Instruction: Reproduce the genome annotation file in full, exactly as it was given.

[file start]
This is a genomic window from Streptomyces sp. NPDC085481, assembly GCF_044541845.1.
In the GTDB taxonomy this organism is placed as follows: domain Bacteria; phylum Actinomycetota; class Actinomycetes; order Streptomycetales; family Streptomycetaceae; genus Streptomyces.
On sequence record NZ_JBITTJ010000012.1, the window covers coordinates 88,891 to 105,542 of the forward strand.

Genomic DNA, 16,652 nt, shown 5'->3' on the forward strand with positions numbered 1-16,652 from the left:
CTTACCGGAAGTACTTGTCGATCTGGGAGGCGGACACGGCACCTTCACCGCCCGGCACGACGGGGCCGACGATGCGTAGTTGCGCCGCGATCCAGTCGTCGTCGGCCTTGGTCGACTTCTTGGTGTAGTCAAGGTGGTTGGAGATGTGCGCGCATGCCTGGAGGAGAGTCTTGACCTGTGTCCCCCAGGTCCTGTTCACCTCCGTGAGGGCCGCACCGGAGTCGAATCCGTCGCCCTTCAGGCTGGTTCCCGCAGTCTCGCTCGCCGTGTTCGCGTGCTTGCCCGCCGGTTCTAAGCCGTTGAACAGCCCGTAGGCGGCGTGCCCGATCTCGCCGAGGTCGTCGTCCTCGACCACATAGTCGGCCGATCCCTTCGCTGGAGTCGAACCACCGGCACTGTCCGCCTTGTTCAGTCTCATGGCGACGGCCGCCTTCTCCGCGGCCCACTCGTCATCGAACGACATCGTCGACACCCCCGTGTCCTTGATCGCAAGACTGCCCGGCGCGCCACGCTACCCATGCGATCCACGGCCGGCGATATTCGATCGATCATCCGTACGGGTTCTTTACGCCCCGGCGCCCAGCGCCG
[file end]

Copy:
This is a genomic window from Streptomyces sp. NPDC085481, assembly GCF_044541845.1.
In the GTDB taxonomy this organism is placed as follows: domain Bacteria; phylum Actinomycetota; class Actinomycetes; order Streptomycetales; family Streptomycetaceae; genus Streptomyces.
On sequence record NZ_JBITTJ010000012.1, the window covers coordinates 88,891 to 105,542 of the forward strand.

Genomic DNA, 16,652 nt, shown 5'->3' on the forward strand with positions numbered 1-16,652 from the left:
CTTACCGGAAGTACTTGTCGATCTGGGAGGCGGACACGGCACCTTCACCGCCCGGCACGACGGGGCCGACGATGCGTAGTTGCGCCGCGATCCAGTCGTCGTCGGCCTTGGTCGACTTCTTGGTGTAGTCAAGGTGGTTGGAGATGTGCGCGCATGCCTGGAGGAGAGTCTTGACCTGTGTCCCCCAGGTCCTGTTCACCTCCGTGAGGGCCGCACCGGAGTCGAATCCGTCGCCCTTCAGGCTGGTTCCCGCAGTCTCGCTCGCCGTGTTCGCGTGCTTGCCCGCCGGTTCTAAGCCGTTGAACAGCCCGTAGGCGGCGTGCCCGATCTCGCCGAGGTCGTCGTCCTCGACCACATAGTCGGCCGATCCCTTCGCTGGAGTCGAACCACCGGCACTGTCCGCCTTGTTCAGTCTCATGGCGACGGCCGCCTTCTCCGCGGCCCACTCGTCATCGAACGACATCGTCGACACCCCCGTGTCCTTGATCGCAAGACTGCCCGGCGCGCCACGCTACCCATGCGATCCACGGCCGGCGATATTCGATCGATCATCCGTACGGGTTCTTTACGCCCCGGCGCCCAGCGCCG